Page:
Ministers threaten banks over lending targets

| January 24, 2011 | 0 Comments

A report by the BBC has established that bank’s lending targets have not been met and pressure is now mounting for bank bosses to reduce bonuses and increase lending to businesses and homeowners.

After talks, the Treasury has made it clear that the Government will threaten to break up big banks unless they agree to meet targets.

The credit crunch saw the tightening of lending criteria and many are struggling to secure a mortgage, unless they have a hefty deposit, while cash-strapped businesses are struggling to obtain credit.

Talks with the Treasury over Chancellor George Osborne’s demands to increase lending from £180 billion last year to more than £200 billion in 2011, as well as reducing bankers’ bonuses, have collapsed.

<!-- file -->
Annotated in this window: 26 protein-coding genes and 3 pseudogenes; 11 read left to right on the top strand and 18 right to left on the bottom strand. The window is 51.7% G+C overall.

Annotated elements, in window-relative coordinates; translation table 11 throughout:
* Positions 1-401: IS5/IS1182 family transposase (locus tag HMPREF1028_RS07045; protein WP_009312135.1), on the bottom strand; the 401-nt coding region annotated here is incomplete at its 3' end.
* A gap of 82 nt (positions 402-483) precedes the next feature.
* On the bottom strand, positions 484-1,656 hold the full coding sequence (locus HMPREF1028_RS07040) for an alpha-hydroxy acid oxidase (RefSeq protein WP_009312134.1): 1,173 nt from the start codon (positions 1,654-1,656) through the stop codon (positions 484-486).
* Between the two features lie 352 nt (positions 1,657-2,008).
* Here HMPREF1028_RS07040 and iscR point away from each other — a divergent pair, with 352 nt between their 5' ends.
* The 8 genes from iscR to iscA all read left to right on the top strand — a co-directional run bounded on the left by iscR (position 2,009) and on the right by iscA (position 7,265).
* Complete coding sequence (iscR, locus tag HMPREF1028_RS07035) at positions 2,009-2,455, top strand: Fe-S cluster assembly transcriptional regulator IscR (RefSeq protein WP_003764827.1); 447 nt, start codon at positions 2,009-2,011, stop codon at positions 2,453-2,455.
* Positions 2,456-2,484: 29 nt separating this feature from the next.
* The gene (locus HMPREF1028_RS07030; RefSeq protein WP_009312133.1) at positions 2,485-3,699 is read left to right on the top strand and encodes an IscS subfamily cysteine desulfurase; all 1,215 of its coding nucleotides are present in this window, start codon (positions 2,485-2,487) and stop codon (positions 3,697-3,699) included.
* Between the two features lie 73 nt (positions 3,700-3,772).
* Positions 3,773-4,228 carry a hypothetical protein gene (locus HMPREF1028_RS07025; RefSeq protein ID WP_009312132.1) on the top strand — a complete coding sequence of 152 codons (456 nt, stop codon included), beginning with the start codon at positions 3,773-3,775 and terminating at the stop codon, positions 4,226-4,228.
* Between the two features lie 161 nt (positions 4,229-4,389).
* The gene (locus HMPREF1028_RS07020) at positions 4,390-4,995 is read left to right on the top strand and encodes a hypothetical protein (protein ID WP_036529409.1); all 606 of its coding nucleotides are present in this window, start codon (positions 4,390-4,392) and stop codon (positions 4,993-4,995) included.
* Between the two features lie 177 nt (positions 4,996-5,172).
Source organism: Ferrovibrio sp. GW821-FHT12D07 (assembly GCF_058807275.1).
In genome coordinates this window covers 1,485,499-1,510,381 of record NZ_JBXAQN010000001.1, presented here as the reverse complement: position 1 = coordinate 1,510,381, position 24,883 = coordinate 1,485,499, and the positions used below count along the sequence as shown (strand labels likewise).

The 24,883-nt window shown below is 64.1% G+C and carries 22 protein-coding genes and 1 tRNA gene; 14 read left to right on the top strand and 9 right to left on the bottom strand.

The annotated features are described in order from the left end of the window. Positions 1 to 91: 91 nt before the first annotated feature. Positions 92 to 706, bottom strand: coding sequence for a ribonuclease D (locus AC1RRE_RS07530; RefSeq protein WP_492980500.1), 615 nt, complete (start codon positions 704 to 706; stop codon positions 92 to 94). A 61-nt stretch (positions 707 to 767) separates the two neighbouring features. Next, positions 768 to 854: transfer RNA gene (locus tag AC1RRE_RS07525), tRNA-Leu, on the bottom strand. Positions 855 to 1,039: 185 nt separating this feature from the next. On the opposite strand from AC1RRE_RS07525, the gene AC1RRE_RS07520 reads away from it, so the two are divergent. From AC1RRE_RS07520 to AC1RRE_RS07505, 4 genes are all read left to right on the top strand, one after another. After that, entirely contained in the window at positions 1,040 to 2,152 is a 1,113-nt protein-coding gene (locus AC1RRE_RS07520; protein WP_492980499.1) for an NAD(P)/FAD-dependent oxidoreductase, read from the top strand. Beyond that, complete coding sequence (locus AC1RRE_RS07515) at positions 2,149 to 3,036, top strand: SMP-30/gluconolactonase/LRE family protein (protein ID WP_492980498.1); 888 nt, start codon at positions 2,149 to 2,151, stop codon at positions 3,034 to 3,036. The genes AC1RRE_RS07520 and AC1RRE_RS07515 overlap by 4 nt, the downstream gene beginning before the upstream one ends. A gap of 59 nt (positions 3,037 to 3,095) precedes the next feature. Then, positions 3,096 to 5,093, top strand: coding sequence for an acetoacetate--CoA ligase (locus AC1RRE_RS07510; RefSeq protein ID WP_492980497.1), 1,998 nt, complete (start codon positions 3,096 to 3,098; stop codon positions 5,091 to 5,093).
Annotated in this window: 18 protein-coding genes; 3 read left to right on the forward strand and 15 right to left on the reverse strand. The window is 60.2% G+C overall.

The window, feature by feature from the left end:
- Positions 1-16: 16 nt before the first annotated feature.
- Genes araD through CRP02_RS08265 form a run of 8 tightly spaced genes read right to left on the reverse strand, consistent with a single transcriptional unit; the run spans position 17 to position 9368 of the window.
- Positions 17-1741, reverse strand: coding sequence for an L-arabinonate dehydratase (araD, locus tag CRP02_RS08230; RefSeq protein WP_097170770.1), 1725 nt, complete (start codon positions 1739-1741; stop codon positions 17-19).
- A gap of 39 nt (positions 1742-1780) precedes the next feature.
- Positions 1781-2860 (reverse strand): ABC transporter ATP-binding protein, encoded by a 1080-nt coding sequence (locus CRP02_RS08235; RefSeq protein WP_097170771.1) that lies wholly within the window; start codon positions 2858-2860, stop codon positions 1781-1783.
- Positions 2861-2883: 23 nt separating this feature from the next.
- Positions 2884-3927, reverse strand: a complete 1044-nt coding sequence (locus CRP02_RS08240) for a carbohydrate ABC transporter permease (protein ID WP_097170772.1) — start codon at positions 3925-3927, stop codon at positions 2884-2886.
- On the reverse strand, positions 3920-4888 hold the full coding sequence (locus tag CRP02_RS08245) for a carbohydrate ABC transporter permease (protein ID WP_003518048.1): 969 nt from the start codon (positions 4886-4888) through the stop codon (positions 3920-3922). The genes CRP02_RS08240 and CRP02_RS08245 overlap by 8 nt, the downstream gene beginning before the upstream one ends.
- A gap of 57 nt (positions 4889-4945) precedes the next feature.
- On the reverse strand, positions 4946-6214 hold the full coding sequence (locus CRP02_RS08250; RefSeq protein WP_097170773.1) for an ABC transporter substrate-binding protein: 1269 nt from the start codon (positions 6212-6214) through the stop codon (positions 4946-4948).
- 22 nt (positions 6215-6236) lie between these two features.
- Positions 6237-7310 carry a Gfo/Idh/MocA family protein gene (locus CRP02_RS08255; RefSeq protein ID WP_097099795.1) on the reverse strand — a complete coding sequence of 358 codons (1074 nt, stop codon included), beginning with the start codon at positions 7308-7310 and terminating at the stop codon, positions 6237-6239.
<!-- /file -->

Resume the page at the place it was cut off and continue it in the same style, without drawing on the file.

Figures show that Britain £1 trillion in the red and the Treasury believes that the sheer size of the debt should force banks to justify their reluctance to slash bonuses and boost lending, according to the report.

Bonuses have been a major issue for some time now and have sparked public outrage since many argued that excessive bankers’ bonuses reward the risk-taking culture that led to the financial crisis.

The Chancellor has already attempted to strike a deal with banks, which will see the bonus pot shrink and further taxes imposed on banks.

Various meetings between the Government and banks have been taking place over recent weeks about bonus payouts and lending targets.

The latest multi-million bonus payments for bailed out banks, the Royal Bank of Scotland and Lloyds Banking Group, are likely to enrage taxpayers even further.

In the meantime, returning to the possibility of splitting up the big banks, Independent Commission on Banking (ICB) chairman Sir John Vickers said this is still being looked at.

The ICB has been looking at ways to increase competition and choice among high street banks and one option could see existing banking giants broken up and new names enter the industry.

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